Wessobrunn Abbey was founded in about 753 and dedicated to Saint Peter. According a legend Duke Tassilo III of Bavaria was hunting nearby and had a vision of three springs, which his servant Wezzo duly discovered the next day (the name means Wesso or Wezzo's spring(s)). The three springs are still to be seen, but there is otherwise no evidence of the truth of the story, and it is likely that the founders were a local noble family called Rott.
The first monks came from Niederaltaich Abbey under Ilsung, the first abbot. The church was dedicated to Saints Peter and Paul. During the rule of the second abbot, Adelmar (799–831), the monastery was transferred from the Diocese of Brixen to that of Augsburg. In 788 Wessobrunn became a Carolingian Empire Imperial abbey (independent of other terrorial lordships and answerable only to the monarchy) In about 900 it became a property of the Bishop of Augsburg.
In 955 the abbey was destroyed by the Hungarians, on which occasion Abbot Thiente and six of his monks suffered martyrdom, while the remaining three fled to Andechs with the sacred relics. The site was then occupied by canons until 1065, when the provost Adalbero restored the Rule of St. Benedict and governed as abbot until his death in 1110. In the first year of his abbacy the monastic church was rebuilt and was dedicated by Bishop Embrico of Augsburg.
Adalbero was succeeded by Sigihard (1110–28), during whose reign a separate church was built for the people of the surrounding area, dedicated to Saint John the Baptist in 1128. Under Blessed Waltho (1129–57) Wessobrunn enjoyed its first era of great spiritual and temporal prosperity. He was responsible for a number of unusually fine buildings. Also under Waltho the nunnery attached to the abbey between about 1100 and 1220 was of note as the home of Blessed Wulfhildis and Diemoth. In or around 1220 the church burnt down, and the monastery complex was extensively rebuilt at this time.
In 1401 the abbots of Wessobrunn were granted the right of pontifical insignia. A new era of great prosperity began with the accession of Ulrich Stocklin (1438–43), who had previously been a monk at Tegernsee Abbey and acquired considerable fame as a writer of sacred hymns.Abbot Heinrich Zach (1498–1508) installed a printing press at the monastery.
In 1680 Abbot Leonard Weiss (1671–96) began the rebuilding of the church and monastery on a far more lavish scale in the Baroque style, using the abbey's own stuccoists. He was also instrumental in the formation of the Bavarian Congregation in 1684 and joined his abbey to it.
The abbey was dissolved in 1803 in the course of the secularisation of Bavaria, when it came into the possession of a certain De Montot. From 1810 the site was extensively exploited for building materials to rebuild the nearby town of Weilheim, which had been damaged in a fire. What remained in 1861 was saved by Professor Johann Nepomuk Sepp, who bought the site and preserved it. In 1900 it was acquired by Baron von Cramer-Klett.References:
The famous Italian Medici family have given two queens to France: Catherine, the spouse of Henry II, and Marie, widow of Henry IV, who built the current Luxembourg palace. Maria di Medici had never been happy at the Louvre, still semi-medieval, where the fickle king, did not hesitate to receive his mistresses. The death of Henry IV, assassinated in 1610, left the way open for Marie's project. When she became regent, she was able to give special attention to the construction of an imposing modern residence that would be reminiscent of the Palazzo Pitti and the Boboli Gardens in Florence, where she grew up. The development of the 25-hectare park, which was to serve as a jewel-case for the palace, began immediately.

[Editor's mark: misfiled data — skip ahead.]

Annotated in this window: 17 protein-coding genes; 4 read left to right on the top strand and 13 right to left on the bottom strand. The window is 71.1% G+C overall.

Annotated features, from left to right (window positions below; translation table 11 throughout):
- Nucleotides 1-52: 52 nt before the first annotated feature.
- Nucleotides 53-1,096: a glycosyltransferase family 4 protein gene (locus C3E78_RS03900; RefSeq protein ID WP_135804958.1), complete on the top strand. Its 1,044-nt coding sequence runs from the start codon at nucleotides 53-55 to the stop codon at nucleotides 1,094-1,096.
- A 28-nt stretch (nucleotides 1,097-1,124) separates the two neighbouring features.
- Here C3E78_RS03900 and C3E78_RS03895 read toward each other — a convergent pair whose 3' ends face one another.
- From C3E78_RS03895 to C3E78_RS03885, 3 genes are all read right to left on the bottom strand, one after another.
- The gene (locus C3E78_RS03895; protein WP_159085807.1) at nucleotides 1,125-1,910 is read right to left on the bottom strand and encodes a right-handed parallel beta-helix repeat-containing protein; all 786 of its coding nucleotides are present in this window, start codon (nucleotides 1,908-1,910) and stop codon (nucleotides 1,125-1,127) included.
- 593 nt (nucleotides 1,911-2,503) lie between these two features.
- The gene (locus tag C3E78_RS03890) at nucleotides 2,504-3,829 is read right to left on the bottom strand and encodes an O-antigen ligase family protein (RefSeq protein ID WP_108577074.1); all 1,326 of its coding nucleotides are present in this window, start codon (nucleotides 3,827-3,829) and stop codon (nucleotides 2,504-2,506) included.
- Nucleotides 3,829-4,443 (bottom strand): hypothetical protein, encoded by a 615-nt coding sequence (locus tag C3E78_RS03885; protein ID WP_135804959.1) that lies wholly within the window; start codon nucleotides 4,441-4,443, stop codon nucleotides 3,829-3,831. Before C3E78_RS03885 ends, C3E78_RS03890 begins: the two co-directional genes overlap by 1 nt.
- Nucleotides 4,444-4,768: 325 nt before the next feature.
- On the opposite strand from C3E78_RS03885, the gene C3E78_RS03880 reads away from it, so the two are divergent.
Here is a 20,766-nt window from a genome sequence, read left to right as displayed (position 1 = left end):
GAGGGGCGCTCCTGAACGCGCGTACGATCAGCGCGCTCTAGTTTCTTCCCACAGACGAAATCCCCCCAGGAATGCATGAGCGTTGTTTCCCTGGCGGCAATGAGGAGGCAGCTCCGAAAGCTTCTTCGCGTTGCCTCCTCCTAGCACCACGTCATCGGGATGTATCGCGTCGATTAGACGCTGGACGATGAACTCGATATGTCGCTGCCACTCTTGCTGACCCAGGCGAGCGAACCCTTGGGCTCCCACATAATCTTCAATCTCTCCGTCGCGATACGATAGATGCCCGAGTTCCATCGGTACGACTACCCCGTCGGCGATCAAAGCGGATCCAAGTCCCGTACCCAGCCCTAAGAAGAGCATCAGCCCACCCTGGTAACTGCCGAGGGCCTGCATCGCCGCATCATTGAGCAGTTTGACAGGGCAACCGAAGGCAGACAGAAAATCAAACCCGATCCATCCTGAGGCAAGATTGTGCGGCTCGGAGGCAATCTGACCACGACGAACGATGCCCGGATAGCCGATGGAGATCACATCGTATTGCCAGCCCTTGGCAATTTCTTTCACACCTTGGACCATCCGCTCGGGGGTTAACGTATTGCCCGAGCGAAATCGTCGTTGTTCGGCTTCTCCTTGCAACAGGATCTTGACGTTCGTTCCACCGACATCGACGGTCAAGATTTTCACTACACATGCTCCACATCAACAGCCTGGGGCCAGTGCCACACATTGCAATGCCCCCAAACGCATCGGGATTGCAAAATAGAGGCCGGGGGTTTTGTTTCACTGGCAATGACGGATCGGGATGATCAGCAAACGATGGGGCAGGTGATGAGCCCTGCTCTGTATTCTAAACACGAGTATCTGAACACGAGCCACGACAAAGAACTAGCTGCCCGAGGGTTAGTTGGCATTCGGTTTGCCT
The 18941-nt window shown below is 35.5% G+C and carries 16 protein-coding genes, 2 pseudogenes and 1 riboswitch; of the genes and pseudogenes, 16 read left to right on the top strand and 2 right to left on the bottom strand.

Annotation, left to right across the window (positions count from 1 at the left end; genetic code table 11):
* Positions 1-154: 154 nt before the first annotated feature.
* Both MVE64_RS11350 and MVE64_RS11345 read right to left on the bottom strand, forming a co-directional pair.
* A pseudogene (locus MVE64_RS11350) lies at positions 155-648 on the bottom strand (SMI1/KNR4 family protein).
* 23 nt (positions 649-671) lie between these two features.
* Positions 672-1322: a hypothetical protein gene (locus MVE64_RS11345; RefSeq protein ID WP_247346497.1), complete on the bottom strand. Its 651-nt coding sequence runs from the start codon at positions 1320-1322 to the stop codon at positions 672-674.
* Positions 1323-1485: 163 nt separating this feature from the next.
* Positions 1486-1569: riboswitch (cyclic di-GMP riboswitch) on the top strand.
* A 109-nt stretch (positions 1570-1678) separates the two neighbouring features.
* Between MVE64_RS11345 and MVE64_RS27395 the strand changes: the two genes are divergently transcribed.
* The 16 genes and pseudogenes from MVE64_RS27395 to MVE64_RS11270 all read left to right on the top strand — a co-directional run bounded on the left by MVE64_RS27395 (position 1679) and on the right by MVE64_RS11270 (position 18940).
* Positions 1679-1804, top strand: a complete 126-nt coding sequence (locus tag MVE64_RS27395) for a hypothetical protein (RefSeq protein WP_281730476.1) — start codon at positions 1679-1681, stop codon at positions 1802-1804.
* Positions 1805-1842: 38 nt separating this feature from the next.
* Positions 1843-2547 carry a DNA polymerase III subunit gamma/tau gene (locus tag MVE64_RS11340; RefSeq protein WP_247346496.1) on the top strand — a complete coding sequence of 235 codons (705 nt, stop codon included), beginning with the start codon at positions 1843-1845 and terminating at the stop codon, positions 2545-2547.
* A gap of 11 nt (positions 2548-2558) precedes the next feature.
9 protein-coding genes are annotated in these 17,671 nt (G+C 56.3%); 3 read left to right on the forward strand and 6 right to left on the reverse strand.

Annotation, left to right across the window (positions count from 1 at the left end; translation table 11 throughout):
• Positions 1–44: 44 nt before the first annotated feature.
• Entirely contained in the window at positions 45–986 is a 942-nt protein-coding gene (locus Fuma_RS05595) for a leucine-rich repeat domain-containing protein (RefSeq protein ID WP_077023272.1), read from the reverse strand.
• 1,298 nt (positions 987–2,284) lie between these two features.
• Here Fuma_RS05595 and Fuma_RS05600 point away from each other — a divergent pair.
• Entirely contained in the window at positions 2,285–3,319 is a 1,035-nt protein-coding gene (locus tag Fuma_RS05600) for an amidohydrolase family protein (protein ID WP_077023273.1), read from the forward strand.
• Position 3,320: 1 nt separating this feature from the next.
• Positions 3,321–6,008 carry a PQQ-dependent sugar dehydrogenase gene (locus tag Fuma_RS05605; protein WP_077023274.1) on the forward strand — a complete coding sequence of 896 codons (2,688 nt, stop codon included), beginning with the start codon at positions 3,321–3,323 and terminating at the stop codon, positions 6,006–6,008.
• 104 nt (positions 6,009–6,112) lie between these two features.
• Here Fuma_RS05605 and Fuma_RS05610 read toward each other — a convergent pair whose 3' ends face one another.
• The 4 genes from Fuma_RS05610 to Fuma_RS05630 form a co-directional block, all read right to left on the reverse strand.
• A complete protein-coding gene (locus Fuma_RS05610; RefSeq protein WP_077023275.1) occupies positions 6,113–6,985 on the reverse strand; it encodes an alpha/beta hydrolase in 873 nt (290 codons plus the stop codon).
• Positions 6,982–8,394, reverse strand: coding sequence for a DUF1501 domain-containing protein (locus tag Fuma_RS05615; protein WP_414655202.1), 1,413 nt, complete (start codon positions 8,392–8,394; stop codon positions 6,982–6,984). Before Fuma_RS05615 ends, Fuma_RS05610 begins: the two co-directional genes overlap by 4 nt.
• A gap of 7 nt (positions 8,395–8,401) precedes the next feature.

The architect, Salomon de Brosse, began the work in 1615. Only 16 years later was the palace was completed. Palace of Luxembourg affords a transition between the Renaissance and the Classical period.
In 1750, the Director of the King's Buildings installed in the wing the first public art-gallery in France, in which French and foreign canvases of the royal collections are shown. The Count of Provence and future Louis XVIII, who was living in Petit Luxembourg, had this gallery closed in 1780: leaving to emigrate, he fled from the palace in June 1791.
During the French Revolution the palace was first abandoned and then moved as a national prison. After that it was the seat of the French Directory, and in 1799, the home of the Sénat conservateur and the first residence of Napoleon Bonaparte, as First Consul of the French Republic. The old apartments of Maria di Medici were altered. The floor, which the 80 senators only occupied in 1804, was built in the middle of the present Conference Hall.
Beginning in 1835 the architect Alphonse de Gisors added a new garden wing parallel to the old corps de logis, replicating the look of the original 17th-century facade so precisely that it is difficult to distinguish at first glance the old from the new. The new senate chamber was located in what would have been the courtyard area in-between.
The new wing included a library (bibliothèque) with a cycle of paintings (1845–1847) by Eugène Delacroix. In the 1850s, at the request of Emperor Napoleon III, Gisors created the highly decorated Salle des Conférences, which influenced the nature of subsequent official interiors of the Second Empire, including those of the Palais Garnier.
During the German occupation of Paris (1940–1944), Hermann Göring took over the palace as the headquarters of the Luftwaffe in France, taking for himself a sumptuous suite of rooms to accommodate his visits to the French capital. Since 1958 the Luxembourg palace has been the seat of the French Senate of the Fifth Republic.